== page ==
6. Jehoshua

    Jehoshua Catholic

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    Not precisely Cutlass, my argument thus far is predicated only on the absolute principle of nature and natures God which needn't be God as he is perceived in Christianity. That said of course, the christian part is obviously implied very heavily by the fact I am christian. However seeing as I don't hold protestant notions of Sola Scriptura the implied assertion (although it isn't essential to my argument) would more accurately be summed up in a single point, namely, 3)That Catholicism is true.
     
  7. Agent327

    Agent327 Observer

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    Which would seem contradictory. Catholicism, whether one adheres to it or not, is a worldview, a mental position, an ideology, a religion, or all of those in one; within that context anything can be true. But ofcourse Catholicism itself is within a context - meaning it is as true as any other ism.

    You aren't, strictly speaking, presenting a Catholic position with the exception of the statement that Catholicism is true. Which would always be the case for anyone adhering to a position: that it is true. It is not implied that that is truth in any absolute sense - and certainly not from the Catholic point of view, given that first sentence. (Some interpunction would be helpful with that first sentence.)

    Personally I don't think "truth" is of much relevance to any ideology: it is disproved by any person not adhering to that truth - or to a different "truth". All "believers" will hold that their religion is true, but that is tautology: why would anyone adhere to a false truth? The only position possible can be that their "truth" is the only one. Unfortunately, that is the position of any believer of any "truth". If that points to anything, it is actually more likely that none of them are true, rather than that one is true, while all the others are false. Objectively, one can't take a position here - which is where faith comes in: it is true, because one believes it.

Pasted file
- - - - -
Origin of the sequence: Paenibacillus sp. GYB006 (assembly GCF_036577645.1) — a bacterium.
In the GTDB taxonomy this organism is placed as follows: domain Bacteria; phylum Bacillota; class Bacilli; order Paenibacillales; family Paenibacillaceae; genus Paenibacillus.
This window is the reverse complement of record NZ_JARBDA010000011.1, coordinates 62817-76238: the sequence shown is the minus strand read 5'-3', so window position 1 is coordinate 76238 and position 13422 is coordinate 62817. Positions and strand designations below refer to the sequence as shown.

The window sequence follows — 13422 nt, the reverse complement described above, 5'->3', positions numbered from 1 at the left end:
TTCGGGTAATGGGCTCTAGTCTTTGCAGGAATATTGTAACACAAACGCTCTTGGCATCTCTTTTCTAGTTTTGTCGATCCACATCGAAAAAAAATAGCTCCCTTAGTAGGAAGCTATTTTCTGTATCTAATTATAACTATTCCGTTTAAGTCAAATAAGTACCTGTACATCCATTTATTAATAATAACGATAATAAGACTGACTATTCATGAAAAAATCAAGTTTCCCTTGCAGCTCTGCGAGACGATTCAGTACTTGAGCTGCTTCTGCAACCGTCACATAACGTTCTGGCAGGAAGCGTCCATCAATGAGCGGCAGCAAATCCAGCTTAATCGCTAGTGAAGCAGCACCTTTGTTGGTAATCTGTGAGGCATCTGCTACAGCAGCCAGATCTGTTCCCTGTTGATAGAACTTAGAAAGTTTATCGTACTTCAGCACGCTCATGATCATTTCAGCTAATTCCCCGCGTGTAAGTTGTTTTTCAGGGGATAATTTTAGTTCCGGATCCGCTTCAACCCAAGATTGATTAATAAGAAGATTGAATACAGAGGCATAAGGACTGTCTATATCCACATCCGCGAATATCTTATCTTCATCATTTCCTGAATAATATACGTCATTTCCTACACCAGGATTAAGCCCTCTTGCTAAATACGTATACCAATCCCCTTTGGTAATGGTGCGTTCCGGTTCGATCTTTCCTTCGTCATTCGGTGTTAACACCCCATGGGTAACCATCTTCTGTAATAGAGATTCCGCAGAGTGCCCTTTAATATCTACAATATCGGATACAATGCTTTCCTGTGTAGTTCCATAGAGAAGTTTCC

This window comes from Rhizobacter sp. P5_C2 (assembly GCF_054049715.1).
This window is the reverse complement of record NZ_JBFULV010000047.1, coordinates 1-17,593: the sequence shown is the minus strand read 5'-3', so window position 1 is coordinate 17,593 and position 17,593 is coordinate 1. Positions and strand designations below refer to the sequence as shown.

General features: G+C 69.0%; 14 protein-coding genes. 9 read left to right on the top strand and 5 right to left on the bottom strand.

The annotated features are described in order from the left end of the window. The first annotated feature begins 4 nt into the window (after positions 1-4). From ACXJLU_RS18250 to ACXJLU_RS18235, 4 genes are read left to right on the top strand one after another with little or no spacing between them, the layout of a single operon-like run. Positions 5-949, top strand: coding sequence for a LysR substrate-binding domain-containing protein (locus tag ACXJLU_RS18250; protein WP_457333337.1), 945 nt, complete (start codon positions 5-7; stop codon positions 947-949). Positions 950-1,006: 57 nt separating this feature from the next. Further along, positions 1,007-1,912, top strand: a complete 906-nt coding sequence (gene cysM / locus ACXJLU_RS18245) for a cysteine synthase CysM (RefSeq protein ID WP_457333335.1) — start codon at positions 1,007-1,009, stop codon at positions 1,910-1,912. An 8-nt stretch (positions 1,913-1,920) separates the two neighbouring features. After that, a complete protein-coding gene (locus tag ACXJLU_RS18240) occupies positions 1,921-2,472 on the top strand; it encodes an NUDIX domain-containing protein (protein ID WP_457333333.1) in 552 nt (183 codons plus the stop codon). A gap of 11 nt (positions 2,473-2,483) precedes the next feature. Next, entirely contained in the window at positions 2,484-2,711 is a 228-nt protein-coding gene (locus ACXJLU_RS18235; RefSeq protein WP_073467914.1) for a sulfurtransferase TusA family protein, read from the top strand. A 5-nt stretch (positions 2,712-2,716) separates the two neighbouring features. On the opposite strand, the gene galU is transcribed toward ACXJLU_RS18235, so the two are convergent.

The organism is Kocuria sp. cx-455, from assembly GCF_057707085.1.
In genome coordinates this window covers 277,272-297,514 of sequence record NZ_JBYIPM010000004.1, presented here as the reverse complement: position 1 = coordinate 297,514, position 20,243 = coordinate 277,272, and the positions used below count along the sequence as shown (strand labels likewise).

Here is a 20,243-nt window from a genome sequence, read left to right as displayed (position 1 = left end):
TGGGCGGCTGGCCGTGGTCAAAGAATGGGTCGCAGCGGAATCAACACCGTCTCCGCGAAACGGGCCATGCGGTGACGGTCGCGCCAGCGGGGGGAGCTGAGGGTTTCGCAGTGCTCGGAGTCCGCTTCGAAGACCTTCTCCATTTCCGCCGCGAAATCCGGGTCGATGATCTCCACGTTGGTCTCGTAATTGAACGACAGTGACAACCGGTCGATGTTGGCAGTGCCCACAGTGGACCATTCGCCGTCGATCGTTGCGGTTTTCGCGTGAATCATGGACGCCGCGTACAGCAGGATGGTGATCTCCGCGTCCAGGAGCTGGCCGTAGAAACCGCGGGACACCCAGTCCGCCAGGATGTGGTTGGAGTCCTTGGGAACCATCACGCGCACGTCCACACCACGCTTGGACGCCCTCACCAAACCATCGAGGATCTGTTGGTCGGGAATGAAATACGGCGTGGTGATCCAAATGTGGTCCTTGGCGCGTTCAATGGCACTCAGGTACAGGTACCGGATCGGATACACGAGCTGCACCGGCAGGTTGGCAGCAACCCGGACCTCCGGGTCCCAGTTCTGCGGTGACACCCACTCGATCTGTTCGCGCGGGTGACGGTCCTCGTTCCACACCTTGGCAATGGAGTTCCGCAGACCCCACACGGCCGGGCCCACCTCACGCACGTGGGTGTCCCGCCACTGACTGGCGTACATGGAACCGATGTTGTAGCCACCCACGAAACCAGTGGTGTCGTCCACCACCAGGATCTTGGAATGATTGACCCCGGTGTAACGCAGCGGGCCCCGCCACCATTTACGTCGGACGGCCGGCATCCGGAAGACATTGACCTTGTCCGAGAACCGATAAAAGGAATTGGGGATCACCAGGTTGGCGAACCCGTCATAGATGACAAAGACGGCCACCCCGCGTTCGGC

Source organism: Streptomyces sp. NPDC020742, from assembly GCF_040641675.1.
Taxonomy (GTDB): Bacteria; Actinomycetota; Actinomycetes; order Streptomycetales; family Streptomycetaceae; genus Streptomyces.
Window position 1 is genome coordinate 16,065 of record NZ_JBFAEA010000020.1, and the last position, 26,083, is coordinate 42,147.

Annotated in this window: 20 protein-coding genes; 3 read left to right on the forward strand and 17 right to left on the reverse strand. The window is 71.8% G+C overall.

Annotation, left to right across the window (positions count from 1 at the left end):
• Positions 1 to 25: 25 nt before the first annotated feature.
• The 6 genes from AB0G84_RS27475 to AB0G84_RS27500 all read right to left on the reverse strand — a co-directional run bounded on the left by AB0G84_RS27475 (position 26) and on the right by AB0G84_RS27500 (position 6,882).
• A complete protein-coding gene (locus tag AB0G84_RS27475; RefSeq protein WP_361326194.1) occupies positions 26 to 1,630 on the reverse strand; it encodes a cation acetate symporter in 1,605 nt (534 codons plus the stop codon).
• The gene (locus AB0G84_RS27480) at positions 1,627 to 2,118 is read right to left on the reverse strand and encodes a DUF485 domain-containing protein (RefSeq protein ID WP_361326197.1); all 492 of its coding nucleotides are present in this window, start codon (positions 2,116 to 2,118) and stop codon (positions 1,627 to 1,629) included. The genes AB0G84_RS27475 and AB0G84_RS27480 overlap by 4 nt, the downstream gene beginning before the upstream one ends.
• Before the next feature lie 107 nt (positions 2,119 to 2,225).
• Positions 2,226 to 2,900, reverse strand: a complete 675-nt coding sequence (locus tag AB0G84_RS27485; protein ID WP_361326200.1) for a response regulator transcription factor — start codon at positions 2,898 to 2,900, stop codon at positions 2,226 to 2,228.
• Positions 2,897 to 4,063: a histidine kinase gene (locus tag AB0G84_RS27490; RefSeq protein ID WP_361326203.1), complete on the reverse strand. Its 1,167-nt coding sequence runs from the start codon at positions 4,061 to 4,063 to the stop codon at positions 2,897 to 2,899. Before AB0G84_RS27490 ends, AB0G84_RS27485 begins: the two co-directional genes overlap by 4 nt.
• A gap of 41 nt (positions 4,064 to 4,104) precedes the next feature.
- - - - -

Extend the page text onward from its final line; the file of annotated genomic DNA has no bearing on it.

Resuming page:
8. Cutlass

    Cutlass The Man Who Wasn't There.

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    If you are going by nature's god, then nature's god made sex something that people want to do other than with the intent of procreation. So nature's god certainly does not have any intent that sex be only about procreation.
     
  9. Midnight-Blue766

    Midnight-Blue766 The filidh that cam frae Skye

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    All right, you seem to be mainly an expert on Christianity, but I would like feedback on this anyway.

    I'm currently making a Civilization IV mod where Great Prophets found religions, so I want to have the founders of religions be included in the Great Prophet list, too (Jesus, Buddha, etc). The problem is, since Islam is a religion in Civilization IV, this would logically include Muhammad as well, but Islam seems to have a ban on depictions of Muhammad. Would the inclusion of Muhammad in the game be offensive to Muslims?
     
  10. timtofly

    timtofly One Day

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    How do we know what natures god intended? Is it pleasurable because nature intended it to be only pleasurable or that the process of procreation be pleasurable? If someone had issues with even touching or getting close to another human, how would they ever overcome that to reproduce. I don't see it's pleasure solely designed just to please oneself, and even more so, if it causes the brain to create a bond between the two people experiencing the act.